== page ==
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...to suggest to my DD1 (16) that she should go to the gym?

(53 Posts)
UneBelleCerise Tue 27-Aug-13 13:43:31

She is not overweight. In fact, she is slightly underweight but has steadily been putting weight on over the last two years, which is a relief.

Her high metabolism means she eats a lot of unhealthy food regularly (crisps, biscuits, chocolates) and never gets fat - lucky sod!

However she has a family history of heart disease from her father's side, so AIBU to suggest to her that she does cardio at the gym a few times a week? She is not very fit either.

Could you get her a personal trainer at the gym too? Just so it seems less bewildering for her.

Squitten Tue 27-Aug-13 13:47:06

Maybe suggest she stops eating crap?

UneBelleCerise Tue 27-Aug-13 13:47:47

ManAlive, yes I think I could. She can meet him at the induction to the gym and he is very friendly. The gym I am suggesting is also familiar to her as it is part of the racquets club where she plays badminton.

TiffanyAtBreakfast Tue 27-Aug-13 13:48:49

If you do suggest it, please go carefully. I ended up having a very dysfunctional relationship with food because my mum and dad were obsessed and commented on my weight all the time even though I wasn't overweight (I am now!).

UneBelleCerise Tue 27-Aug-13 13:49:10

Squitten we are trying to cut down on crap as a family but despite the fact it is unhealthy I'd rather see her eat as her appetite is not big. We are also vegetarian so putting on weight is quite hard.

TiffanyAtBreakfast Tue 27-Aug-13 13:49:40

Definitely agree with Squitten in thinking the focus here should be on her food habits and not just exercise.

Bonsoir Tue 27-Aug-13 13:49:49

Changing her diet would be my first priority.

If she plays badminton can you not approach it from that angle or encourage her to play more badminton or a different sport.

Bonsoir Tue 27-Aug-13 13:51:11

Why are you vegetarian? Is she eating crap because she lacks protein and is hungry?

UneBelleCerise Tue 27-Aug-13 13:51:15

Thanks Tiffany - you raise a valid point. I am thinking of joining with her for support. I'll see if I can slip it into a conversation.

By no means do I want to impose a diet on her of any sort - hence not complaining about eating crap.

Nottalotta Tue 27-Aug-13 13:51:59

I find the gym uber boring but LOVE exercise classes - zumba, step, body combat etc. They are more fun and might appeal more to her?

Nottalotta Tue 27-Aug-13 13:52:59

I find the gym uber boring but LOVE exercise classes - zumba, step, body combat etc. They are more fun and might appeal more to her?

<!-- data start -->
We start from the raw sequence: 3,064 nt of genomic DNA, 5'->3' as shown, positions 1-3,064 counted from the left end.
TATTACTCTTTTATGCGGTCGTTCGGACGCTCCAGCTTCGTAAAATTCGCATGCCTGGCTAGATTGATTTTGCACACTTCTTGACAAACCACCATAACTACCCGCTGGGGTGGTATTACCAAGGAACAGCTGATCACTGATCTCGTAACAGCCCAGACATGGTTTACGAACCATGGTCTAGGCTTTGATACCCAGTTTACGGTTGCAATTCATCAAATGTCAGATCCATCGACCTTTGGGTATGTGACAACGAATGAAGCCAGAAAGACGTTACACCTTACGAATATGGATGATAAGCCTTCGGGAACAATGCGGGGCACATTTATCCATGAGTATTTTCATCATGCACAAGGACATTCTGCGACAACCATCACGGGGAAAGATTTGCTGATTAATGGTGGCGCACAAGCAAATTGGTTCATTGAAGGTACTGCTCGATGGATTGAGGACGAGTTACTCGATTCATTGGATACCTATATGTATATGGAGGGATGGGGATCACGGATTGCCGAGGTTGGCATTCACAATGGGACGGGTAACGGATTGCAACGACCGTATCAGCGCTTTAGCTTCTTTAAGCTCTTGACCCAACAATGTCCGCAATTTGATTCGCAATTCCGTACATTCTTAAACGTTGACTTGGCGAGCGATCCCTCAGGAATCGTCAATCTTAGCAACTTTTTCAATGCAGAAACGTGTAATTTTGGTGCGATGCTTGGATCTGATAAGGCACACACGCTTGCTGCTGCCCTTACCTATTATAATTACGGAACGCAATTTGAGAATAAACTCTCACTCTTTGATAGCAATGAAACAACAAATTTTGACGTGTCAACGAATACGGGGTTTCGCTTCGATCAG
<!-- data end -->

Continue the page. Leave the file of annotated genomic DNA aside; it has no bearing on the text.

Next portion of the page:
Squitten Tue 27-Aug-13 13:53:25

Why does she need to eat junk though? If she's hungry, why can't she eat healthy food?

UneBelleCerise Tue 27-Aug-13 13:54:03

Bonsoir we were initially vegetarian due to religion but I have given DD the option of eating meat now that she is older. She has always refused and is now vegetarian because of her own views on animal rights.

Our diet does not lack protein. We have some form of lentils/pulses daily.

Squitten Tue 27-Aug-13 13:54:13

I wouldn't complain at her for eating junk - just don't buy it!

UneBelleCerise Tue 27-Aug-13 13:57:02

Squitten, this is the issue. I have stopped buying junk and the fridge is stocked with fresh fruit.

I have started making homemade juices in the morning and am pushing healthier snacks like carrot sticks and hummus.

Naturally they seem less appealing than a bar of chocolate however! grin

livinginwonderland Tue 27-Aug-13 14:00:46

Junk is a quick fix when you're hungry. It fills you up quickly, but because it doesn't last, you're hungry again a couple of hours later. I would focus on fixing her diet before you try and push the exercise route.

Seaweedy Tue 27-Aug-13 14:01:08

I think that vegetarians having difficulty putting weight on is a bit of a fallacy, OP (speaking as a fellow vegetarian). You say yourself that she has been gaining weight for some time, and that sounds like a pretty processed carbs-and-cheap-fats diet which is likely to cause weight gain even to a meat-free person.

Agreeing with those who say her diet needs addressing, rather than her activity levels. Whoever made the point about making sure she gets enough protein could well be right, too. Vegetarians who don't get enough protein often end up eating too much carbohydrate, in my experience.

Seaweedy Tue 27-Aug-13 14:02:52

Cheese, or don't you eat dairy products? Eggs?

WorraLiberty England Tue 27-Aug-13 14:03:36

If she plays badminton, is she not already quite fit?

Or does she not play often?

eurochick Tue 27-Aug-13 14:05:01

I think diet is the issue here, although being more active is always a good thing.

UneBelleCerise Tue 27-Aug-13 14:13:25

WorraLiberty she plays once a week for 2 hours.

To all others, what are your suggestions to mend her diet? Dairy products are fine but not egg - she is allergic.

lljkk Netherlands Tue 27-Aug-13 15:55:47

exercise is good for most of us. yanbu on that part.

Have known plenty of fat vegetarians, mind. And junk food is really bad for your teeth, too.

Nottalotta Tue 27-Aug-13 16:52:25

She doesn't need to lose weight but you want her to be active? I can't see an issue with that. I think you are right about not worrying too much about her diet. Shes 16 fgs! You presumably give her healthy meals but she snacks on junk? When i was 16 i ws very very slim, waas provided with plentiful healthy breakfast and a proper evening meal. I usually spent my lunch money on fags and an iced bun!

Better some choclate than 10 B & H!!

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